Saturday 23 November 2013

A non textbook example

Text books are wonderful. They always have excellent ‘text-book’ examples! These show how a scenario can be interpreted and what information is used in that interpretation. As you get to know the textbook you get a feel for most or all of the information you can obtain to give you an answer. However, in geology many of the techniques are rarely all applicable to every field situation; or if they are they are applicable, they are unreasonably difficult to use.I have recently experienced one such example in an area south-west of Byron Bay. There is very little information available to interpret and therefore the possibility of misinterpretation can be high.

Byron Shire Council recently did some road works along a section of road between the village of Newrybar and the coast. This work refreshed some small road cuttings (road cuttings are geological tourist attractions). I took a close look at one of the road cuttings on the very edge of the Alstonville Plateau. The rock in this cutting was clearly different from the overlying and dominant Cenozoic aged basaltic lavas that make up the plateau. The exposure was made up of conglomerate.

Conglomerate is a sedimentary rock most often associated with high energy river environments. In this case the conglomerate contained clasts made from other older rocks that occur elsewhere in the region. This included chert, quartzite and fine to medium grained sedimentary rocks such as sandstones and siltstones. The rock though had been quite weathered and the sedimentary clasts had become quite broken down even though they retained their shape insitu.

Conglomerate near Newrybar on the road to Broken Head and Byron Bay
note the different clast types and sizes - typical of the Laytons Range Conglomerate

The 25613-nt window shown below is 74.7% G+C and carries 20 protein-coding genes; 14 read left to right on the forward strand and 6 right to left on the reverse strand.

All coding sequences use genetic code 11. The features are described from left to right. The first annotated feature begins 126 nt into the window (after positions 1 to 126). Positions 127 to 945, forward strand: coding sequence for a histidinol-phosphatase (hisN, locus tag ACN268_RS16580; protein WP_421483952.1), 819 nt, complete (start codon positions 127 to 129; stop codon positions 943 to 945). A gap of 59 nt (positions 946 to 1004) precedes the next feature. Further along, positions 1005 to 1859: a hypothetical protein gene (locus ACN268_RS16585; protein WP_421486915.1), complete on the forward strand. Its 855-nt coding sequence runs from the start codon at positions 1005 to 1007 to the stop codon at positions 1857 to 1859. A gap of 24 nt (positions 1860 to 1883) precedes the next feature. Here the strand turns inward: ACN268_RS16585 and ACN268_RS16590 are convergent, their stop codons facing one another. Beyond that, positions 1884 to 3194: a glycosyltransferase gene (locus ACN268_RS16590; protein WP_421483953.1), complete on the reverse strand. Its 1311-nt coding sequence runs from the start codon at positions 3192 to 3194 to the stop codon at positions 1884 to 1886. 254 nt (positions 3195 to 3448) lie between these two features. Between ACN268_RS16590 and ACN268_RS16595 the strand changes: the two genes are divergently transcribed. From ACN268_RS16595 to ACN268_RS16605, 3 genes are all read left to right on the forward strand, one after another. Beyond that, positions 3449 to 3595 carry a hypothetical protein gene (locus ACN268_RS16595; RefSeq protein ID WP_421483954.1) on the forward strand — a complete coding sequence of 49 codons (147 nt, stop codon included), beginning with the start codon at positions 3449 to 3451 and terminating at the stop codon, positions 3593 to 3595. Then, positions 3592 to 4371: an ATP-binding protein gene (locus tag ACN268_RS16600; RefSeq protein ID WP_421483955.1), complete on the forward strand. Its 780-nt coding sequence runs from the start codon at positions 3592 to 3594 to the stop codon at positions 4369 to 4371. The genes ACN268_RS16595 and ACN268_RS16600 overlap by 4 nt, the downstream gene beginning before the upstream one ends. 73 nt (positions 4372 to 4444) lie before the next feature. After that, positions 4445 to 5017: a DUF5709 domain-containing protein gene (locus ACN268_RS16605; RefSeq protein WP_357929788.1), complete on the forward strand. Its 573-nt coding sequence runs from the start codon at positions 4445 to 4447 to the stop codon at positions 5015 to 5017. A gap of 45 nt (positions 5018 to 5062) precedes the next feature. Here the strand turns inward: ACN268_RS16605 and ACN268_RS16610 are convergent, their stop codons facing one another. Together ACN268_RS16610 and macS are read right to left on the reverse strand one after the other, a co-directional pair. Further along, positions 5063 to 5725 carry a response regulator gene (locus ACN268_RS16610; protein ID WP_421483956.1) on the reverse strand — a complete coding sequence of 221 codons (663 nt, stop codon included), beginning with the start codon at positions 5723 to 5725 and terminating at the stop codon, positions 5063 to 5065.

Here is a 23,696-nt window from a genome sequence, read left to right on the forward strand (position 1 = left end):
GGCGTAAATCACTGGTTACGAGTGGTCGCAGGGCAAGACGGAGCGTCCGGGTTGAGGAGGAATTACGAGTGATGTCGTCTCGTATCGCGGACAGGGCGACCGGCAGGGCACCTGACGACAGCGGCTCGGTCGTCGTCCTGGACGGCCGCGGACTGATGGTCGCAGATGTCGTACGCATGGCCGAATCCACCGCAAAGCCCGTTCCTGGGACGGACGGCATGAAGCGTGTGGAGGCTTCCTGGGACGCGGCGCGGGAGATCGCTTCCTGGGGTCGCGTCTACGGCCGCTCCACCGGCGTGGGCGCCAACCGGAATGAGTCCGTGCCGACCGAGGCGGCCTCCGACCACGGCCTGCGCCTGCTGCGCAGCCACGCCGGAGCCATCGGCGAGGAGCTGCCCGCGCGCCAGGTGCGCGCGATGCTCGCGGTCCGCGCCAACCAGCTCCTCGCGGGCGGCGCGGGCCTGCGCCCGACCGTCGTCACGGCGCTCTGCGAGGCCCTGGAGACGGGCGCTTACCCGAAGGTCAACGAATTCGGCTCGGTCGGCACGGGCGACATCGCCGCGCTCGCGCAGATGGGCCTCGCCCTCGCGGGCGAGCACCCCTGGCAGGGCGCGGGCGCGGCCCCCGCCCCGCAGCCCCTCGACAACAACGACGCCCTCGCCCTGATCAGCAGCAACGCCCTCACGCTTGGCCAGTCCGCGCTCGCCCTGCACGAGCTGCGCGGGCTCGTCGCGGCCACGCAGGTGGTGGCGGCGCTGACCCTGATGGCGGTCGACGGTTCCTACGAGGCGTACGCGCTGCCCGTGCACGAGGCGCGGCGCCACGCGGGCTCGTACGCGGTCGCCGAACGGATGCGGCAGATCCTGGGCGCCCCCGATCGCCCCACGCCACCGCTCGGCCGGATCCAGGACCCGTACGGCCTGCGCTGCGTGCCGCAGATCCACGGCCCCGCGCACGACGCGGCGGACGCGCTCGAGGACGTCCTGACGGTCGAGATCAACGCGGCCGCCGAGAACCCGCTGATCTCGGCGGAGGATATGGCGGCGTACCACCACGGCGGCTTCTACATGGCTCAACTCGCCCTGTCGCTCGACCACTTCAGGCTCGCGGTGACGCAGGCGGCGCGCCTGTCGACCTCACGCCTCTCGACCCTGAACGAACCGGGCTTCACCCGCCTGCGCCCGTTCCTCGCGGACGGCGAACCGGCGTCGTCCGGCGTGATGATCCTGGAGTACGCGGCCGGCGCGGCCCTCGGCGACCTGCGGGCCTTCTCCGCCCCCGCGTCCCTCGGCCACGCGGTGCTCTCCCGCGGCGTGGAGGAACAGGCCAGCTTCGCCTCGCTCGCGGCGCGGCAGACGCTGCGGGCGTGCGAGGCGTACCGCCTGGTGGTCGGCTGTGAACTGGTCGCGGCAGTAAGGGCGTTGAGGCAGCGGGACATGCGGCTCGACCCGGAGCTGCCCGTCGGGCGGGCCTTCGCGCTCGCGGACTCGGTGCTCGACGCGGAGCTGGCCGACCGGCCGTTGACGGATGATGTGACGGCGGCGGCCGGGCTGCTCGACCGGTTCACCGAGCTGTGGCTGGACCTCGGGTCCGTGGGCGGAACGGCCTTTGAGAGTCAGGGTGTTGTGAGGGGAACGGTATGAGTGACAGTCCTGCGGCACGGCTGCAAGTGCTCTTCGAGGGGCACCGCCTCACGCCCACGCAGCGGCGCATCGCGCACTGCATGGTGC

There is nothing particularly special about this conglomerate. Here the mapping indicates that I was at the very edge of the Clarence-Moreton basin and therefore the oldest rocks of the basin would be likely to outcrop. Indeed, the oldest rock in the basin is known as the Laytons Range Conglomerate. This outcrop looks very much like it. But… further to the east (for example on Broken Head road) are rocks of the Ripley Road Sandstone. These are younger rocks of the Clarence-Moreton basin than the Laytons Range Conglomerate. The Ripley Road Sandstone contains small layers of pebble conglomerate but nothing compared to that exposed in the road cutting. Weirdly this means that the current mapping of the basin indicates that the Ripley Road Sandstone should be older than the road cutting rocks. This is the opposite of the known sequence of the area. To make the road cutting conglomerate fit there is several hypotheses:

  1. The conglomerate in the cutting is actually not part of the Clarence-moreton basin but was deposited more recently and then covered by basalt. Maybe it was a pre-volcanic river system,
  2. The conglomerate in the cutting is actually part of a younger Clarence-Moreton basin unit that has needs to be redefined to include this particular type of conglomerate.
  3. The depositional structure of the Clarence-Moreton Basin is different in this area to the current model e.g. the road cutting is on the western side of a small sub basin.
  4. Faulting or folding has up-thrown the conglomerate in this area giving the impression that it is stratigraphically higher
  5. Other reasons I cannot think of at the moment

The only trouble is there seems to be inadequate information and field exposure to narrow down the possibilities. I’d love to get a drill rig and core a 200m interval but who has a spare hundred thousand dollars to do that?!

For the time being all I can do is assume the conglomerate was deposited sometime during the formation of the Clarence-Moreton Basin maybe as long as 250million years ago or deposited sometime before the Cenozoic basalts of the Alstonville Plateau possibly 40million years ago.